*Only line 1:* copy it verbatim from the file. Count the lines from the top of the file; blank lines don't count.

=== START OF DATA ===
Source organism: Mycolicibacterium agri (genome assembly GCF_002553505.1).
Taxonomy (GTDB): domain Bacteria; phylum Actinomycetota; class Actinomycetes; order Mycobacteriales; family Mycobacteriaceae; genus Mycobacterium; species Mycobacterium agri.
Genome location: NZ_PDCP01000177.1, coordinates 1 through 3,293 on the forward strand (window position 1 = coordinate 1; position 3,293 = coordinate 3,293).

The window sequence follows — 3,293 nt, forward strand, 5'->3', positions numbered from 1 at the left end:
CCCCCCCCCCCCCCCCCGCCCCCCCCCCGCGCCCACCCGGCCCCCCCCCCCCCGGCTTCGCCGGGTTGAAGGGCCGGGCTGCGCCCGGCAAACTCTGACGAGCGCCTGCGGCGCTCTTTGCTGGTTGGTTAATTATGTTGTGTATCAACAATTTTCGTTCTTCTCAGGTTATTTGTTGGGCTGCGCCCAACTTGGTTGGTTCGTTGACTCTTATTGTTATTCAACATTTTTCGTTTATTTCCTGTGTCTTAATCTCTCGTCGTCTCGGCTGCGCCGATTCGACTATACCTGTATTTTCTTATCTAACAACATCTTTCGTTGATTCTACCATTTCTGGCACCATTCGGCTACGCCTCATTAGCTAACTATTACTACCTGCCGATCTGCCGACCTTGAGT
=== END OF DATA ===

Source organism: Mycolicibacterium agri (genome assembly GCF_002553505.1).